by Martin Denholm, Senior Editor
Friday, June 25, 2010
The skies between the United States and Europe are about to become more open.
(As long as there isn’t a gigantic ash cloud hovering around, of course!)
Transport ministers from the United States and European Union have expanded their “Open Skies” agreement, which was originally signed in 2007 and took effect in 2008. In short…
- The deal allows for greater joint US-EU airline ownership.
- As the name suggests, it “opened the skies” up to more transatlantic competition, allowing any airline to fly between the United States and EU. Certain routes were limited to specific airlines.
- The deal is projected to be worth 12 billion euros ($14.7 billion) and 80,000 jobs.
Right now, though, the ownership playing field is uneven, with European airlines only allowed to own 25% of American airlines. By contrast, U.S. carriers can own up to a 49.9% stake in their European peers…
The expanded deal should see the balance redressed, but ministers haven’t decided on exactly how the limits should be amended.
Still, this is good news for an industry that remains under pressure from higher oil prices and is arguably in need of further consolidation. Or so you might think.
Congress could scupper the deal, as it needs to approve new laws on foreign ownership of U.S. airlines. And the ultimate goal of removing the restrictions entirely looks to be a long way off.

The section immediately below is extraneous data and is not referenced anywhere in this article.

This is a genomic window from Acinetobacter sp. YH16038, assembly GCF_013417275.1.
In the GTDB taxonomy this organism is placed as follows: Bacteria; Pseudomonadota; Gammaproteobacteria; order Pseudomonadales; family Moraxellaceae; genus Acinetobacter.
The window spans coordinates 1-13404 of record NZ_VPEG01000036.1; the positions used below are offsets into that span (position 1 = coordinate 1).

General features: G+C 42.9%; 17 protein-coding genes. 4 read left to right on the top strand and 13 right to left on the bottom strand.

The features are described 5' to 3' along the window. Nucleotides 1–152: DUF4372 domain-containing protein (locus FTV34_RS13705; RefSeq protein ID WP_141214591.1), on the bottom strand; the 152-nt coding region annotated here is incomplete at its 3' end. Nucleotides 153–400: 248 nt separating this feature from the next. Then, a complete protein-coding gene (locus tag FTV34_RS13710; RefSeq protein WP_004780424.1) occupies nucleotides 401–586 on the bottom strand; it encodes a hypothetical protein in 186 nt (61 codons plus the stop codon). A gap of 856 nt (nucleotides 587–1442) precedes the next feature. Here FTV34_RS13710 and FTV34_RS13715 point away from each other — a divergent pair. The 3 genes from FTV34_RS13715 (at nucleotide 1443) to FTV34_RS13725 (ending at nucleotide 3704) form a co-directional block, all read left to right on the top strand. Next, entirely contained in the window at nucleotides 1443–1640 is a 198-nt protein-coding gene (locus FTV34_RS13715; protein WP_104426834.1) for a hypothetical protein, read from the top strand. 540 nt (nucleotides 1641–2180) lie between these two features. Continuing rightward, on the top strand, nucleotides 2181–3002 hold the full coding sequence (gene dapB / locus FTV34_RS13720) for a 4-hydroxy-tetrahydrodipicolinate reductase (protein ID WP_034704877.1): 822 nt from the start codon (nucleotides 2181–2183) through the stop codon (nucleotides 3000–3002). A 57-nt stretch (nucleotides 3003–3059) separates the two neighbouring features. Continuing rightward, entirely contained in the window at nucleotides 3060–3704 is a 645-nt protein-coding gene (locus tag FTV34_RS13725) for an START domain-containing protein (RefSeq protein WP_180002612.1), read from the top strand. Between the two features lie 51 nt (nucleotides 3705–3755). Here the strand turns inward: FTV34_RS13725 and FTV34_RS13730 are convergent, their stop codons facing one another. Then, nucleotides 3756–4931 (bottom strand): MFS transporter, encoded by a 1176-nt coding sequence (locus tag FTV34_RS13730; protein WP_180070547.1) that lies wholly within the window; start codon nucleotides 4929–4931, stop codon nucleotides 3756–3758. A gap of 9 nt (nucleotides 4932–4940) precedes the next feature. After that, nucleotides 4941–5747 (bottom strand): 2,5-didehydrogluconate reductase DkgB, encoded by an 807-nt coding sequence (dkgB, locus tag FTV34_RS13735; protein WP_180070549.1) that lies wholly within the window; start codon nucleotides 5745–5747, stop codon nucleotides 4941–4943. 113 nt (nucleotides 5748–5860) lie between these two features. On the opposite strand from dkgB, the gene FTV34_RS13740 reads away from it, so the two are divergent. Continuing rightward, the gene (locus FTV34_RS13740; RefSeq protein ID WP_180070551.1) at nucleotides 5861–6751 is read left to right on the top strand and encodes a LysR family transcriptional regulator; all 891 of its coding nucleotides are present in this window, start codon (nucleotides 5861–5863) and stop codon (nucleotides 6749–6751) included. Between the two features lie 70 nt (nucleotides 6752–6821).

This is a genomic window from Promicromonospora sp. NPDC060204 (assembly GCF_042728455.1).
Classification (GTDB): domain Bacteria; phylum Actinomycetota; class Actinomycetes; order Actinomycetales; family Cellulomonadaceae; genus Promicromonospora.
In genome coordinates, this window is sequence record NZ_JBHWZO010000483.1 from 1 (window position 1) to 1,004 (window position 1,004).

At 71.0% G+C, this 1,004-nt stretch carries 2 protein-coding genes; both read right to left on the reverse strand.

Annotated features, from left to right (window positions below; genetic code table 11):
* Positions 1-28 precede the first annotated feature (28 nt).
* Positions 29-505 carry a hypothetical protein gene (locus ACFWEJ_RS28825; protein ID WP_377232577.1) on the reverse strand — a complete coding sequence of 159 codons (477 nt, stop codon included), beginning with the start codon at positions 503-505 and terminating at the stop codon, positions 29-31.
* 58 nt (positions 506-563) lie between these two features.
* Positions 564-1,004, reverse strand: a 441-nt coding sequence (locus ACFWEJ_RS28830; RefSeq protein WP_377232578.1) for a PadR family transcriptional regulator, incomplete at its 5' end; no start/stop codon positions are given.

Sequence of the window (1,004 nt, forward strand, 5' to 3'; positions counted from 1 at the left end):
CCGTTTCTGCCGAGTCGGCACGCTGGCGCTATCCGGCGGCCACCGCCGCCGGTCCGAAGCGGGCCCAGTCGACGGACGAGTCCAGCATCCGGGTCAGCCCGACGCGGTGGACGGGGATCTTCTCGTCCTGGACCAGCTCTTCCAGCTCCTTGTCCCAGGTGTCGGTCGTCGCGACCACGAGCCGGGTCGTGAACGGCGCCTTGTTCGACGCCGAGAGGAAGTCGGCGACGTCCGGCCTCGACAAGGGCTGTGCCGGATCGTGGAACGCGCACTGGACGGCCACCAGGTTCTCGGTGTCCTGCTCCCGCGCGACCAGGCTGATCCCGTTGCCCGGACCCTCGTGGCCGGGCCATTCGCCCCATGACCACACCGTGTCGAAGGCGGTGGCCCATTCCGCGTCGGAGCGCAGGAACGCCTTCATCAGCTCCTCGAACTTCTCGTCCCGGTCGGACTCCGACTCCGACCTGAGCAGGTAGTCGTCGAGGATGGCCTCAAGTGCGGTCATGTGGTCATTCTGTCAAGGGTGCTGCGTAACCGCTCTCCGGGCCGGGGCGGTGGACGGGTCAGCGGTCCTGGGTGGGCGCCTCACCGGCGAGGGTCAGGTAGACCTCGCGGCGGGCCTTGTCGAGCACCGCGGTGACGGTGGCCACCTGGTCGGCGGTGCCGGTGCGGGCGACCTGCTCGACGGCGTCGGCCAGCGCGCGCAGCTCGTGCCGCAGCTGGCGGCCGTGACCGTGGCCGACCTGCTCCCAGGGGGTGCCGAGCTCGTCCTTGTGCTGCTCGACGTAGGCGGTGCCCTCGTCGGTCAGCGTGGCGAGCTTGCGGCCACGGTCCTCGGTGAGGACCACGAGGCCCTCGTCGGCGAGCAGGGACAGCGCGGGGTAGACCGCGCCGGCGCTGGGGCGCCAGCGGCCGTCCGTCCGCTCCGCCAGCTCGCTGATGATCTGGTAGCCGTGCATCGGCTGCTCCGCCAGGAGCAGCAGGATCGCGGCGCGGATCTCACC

The Airline Industry’s $5.3 Billion Swing to Profit
Elsewhere in the global aviation industry, there is brighter news.
As recently as March, the International Air Transport Association (IATA) projected a total loss of $2.8 billion for the world’s airlines this year. But in a major reversal, the group now foresees profits of $2.5 billion.
So what the heck has happened over the past three months to warrant such a dramatic turnaround?
According to IATA managing-director, Giovanni Bisignani, “The global economy is recovering… much more quickly than could have been anticipated.” In fact, the group originally thought it would take the industry three years to claw back the massive $81 billion in revenue that it lost in 2009.
Leading the way is Asia, where projected GDP growth of 7% this year is filtering through to airlines (it should be noted that this figure doesn’t include Japan).
By contrast, Europe is lagging, where the IATA estimates a loss of $2.8 billion for the continent’s carriers in 2010 – revised higher from losses of $2.2 billion. However, it’s worth remembering that the Icelandic volcanic ash cloud that sat over much of Europe for several weeks in April and crippled air travel led to losses of $1.8 billion for airlines.
So despite the brutal 2009, volcanic ash, and ongoing industrial action problems at British Airways, the airline industry is showing surprising resilience. And when even this bruised and battered industry is on the road to recovery, you know at least something is going right!